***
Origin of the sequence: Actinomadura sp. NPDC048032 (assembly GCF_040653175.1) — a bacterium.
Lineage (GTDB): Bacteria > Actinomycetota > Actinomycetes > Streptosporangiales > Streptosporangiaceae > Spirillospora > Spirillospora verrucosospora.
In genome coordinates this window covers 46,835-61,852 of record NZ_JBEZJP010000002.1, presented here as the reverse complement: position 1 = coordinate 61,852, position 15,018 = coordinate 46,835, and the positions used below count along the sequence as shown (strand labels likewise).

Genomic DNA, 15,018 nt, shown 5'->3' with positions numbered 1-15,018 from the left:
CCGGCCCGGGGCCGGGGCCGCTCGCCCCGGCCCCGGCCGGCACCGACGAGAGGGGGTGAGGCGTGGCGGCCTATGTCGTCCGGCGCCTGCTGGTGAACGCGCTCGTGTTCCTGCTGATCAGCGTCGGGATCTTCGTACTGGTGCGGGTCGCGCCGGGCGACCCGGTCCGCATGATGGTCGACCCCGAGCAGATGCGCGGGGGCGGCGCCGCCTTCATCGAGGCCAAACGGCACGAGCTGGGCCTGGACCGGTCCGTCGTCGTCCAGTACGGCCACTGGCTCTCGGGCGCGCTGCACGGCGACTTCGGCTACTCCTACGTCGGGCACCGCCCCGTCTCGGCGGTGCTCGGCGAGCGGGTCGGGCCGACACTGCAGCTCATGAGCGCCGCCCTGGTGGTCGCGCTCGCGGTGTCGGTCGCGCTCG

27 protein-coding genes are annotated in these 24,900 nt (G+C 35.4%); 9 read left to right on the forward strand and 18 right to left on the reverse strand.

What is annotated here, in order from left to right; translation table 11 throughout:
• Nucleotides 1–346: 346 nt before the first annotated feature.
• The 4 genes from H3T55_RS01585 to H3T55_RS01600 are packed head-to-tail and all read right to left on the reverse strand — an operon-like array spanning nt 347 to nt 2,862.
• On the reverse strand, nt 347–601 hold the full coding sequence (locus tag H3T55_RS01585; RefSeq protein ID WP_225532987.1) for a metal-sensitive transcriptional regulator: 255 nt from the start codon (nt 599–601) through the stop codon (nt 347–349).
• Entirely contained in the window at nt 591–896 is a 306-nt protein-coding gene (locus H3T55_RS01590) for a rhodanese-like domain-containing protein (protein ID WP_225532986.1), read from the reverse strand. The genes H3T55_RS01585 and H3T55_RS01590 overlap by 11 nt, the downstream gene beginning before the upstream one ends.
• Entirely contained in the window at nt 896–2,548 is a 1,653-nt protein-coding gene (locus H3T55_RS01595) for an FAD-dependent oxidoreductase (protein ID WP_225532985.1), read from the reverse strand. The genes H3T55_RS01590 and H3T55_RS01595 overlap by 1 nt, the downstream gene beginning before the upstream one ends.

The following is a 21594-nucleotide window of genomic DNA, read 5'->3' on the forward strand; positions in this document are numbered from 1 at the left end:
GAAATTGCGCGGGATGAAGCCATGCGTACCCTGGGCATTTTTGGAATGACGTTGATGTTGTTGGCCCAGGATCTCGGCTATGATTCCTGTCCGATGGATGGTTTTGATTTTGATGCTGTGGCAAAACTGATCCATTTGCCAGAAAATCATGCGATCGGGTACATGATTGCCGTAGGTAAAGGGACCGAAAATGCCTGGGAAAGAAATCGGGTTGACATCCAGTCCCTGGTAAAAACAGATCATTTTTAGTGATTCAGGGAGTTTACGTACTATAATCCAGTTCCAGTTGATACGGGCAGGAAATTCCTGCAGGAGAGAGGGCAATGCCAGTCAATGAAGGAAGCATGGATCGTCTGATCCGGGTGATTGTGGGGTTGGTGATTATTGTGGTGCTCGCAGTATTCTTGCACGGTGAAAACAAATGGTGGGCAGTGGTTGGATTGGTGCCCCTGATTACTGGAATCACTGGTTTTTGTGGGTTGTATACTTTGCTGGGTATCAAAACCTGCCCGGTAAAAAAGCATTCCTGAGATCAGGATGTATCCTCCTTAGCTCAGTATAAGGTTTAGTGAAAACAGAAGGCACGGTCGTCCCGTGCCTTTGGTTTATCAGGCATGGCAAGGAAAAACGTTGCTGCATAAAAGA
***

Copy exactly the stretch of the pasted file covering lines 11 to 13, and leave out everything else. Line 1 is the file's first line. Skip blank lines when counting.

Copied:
• Entirely contained in the window at nt 591–896 is a 306-nt protein-coding gene (locus H3T55_RS01590) for a rhodanese-like domain-containing protein (protein ID WP_225532986.1), read from the reverse strand. The genes H3T55_RS01585 and H3T55_RS01590 overlap by 11 nt, the downstream gene beginning before the upstream one ends.
• Entirely contained in the window at nt 896–2,548 is a 1,653-nt protein-coding gene (locus H3T55_RS01595) for an FAD-dependent oxidoreductase (protein ID WP_225532985.1), read from the reverse strand. The genes H3T55_RS01590 and H3T55_RS01595 overlap by 1 nt, the downstream gene beginning before the upstream one ends.

The following is a 21594-nucleotide window of genomic DNA, read 5'->3' on the forward strand; positions in this document are numbered from 1 at the left end: